Changes have been made to ISO 15996:2017, with clearer specification of design, type testing and marking requirements for valves which incorporate residual pressure devices (residual pressure valves, or RPVs) on cylinders conveying compressed or liquefied gases.
The standard does not apply to RPVs for portable fire extinguishers, cryogenic equipment, low pressure refrigerant gases (cylinder test pressure less than 50 bar), dissolved gases or liquefied petroleum gas (LPG).
The revisions made to ISO 15996:2017 further elaborate on requirements for cylinder valves incorporating residual pressure devices (adding to the requirements outlined in ISO 10297). The purpose of an RPV is to maintain residual pressure inside the cylinder in order to prevent the ingress of air, moisture or other contaminants from external sources. Over time, such contaminants could damage the cylinder’s structural components and thus reduce its reliability and lifespan. In particular, moisture can lead to extraordinarily aggressive corrosion on the inside of the cylinder. By maintaining “residual” pressure (hence the name), also known as “specific pressure”, it is possible to create a positive pressure barrier that prevents the ingress of foreign substances. A classic example of when contaminants might enter the cylinder is if a user leaves the valve open because there is no more gas inside.
There is another important factor to consider, namely that residual pressure devices (RPDs) are divided into two main types: those with a non-return feature to prevent backflow, and those without it. When this technology is present, it prevents cylinders from being refilled with gas unless an appropriate filling connector is used. Having this additional safety measure is especially important when several cylinders containing different gases are connected to the same line, as it prevents a cylinder from being contaminated by gases that are different than the one it is meant to contain. In other words, it prevents mistakes. ISO bodies wanted to revise existing regulations on this issue because the previous standard seemed incomplete, leaving it open to unfavorable interpretations as to how it was to be applied.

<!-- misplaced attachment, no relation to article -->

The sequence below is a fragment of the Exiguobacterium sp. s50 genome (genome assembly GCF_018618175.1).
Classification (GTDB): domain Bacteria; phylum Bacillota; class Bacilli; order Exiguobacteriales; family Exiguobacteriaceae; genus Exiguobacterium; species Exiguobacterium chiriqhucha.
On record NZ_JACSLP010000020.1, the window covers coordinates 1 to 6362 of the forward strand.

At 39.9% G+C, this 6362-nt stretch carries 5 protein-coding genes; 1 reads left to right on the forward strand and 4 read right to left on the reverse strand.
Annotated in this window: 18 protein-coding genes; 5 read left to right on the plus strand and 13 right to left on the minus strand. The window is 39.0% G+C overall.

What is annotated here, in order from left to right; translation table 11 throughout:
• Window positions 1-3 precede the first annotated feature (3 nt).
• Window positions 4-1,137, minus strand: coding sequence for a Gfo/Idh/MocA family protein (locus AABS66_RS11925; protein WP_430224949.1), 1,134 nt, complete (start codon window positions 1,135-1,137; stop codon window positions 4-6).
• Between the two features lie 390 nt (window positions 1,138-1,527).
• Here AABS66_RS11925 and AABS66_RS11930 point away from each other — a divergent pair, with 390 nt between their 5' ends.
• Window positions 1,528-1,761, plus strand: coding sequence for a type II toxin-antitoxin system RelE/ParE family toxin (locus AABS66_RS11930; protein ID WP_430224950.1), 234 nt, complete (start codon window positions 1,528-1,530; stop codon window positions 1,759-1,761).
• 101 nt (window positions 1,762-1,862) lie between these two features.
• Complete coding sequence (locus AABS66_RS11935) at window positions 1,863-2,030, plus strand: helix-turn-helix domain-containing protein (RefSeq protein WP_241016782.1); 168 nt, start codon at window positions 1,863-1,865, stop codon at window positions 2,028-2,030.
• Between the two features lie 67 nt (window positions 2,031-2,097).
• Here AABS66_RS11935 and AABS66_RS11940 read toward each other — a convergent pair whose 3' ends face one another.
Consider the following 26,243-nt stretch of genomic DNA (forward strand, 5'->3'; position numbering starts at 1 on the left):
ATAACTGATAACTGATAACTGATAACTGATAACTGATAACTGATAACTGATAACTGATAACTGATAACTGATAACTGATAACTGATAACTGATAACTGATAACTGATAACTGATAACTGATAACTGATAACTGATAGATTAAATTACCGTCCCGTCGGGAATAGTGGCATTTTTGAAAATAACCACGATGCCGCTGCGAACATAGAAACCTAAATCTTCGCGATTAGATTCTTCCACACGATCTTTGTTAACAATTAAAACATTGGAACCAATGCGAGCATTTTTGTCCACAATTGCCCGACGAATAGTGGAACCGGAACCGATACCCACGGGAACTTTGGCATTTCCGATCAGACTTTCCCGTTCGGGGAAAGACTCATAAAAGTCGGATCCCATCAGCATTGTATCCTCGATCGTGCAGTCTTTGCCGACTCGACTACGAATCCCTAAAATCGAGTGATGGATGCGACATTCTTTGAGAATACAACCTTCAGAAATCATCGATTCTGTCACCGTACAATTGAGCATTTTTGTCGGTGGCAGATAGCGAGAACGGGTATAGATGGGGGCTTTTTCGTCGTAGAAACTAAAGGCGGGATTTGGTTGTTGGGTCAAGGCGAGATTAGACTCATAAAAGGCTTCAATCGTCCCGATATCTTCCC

The main technical and normative changes
Several changes accompany this latest revision of the standard. The first starts with the scope of the standard itself, which now extends to cover the complete RPV (i.e. the valve including the residual pressure device) and not the residual pressure device only, as was the case before. To that end, the new standard also indicates which tests must be done on the valve, in addition to those to be performed on the residual pressure device. The second major change is that the standard now applies to valves on so-called “cylinder bundles” (meaning several cylinders that are connected to each other), specifically main valves which contain a residual pressure device. A third change worthy of note: it is now clearly specified that this standard does not apply to valves on cylinders containing acetylene. In terms of general technical definitions, the standard no longer defines devices with or without a non-return function as type A or type B: now, residual pressure devices that include the non-return function are defined as “type 1”, whereas those which do not have this function are defined as “type 2”.
Regarding the performance of residual pressure devices, the standard now defines a minimum value of 1.5 bar for the close-off pressure. This parameter used to be established by the valve manufacturer, but now the standard has defined a precise minimum value at which the RPD must be triggered in order to stop the flow. This change will increase the reliability of work carried out at filling stations, as technicians will now have a reference value to guide them. Another undoubtedly significant change concerns the number of endurance cycles that an RPD has to ensure in order to be certified. The previous standard always spoke of 100,000 cycles for both type A and type B devices, but this was a very generic indication and there was no technical explanation to justify these numbers. Now, however, only type 1 RPDs will have to meet this rigorous standard, as it should be. Lastly, there has been an important change in the marking of these devices: indeed, the standard now requires RPDs to be clearly marked as either type 1 (T1) or type 2 (T2). Furthermore, the standard now requires that the letter “A” be added to the T1 or T2 label if the device has a close-off pressure under the minimum standard of 1.5 bar.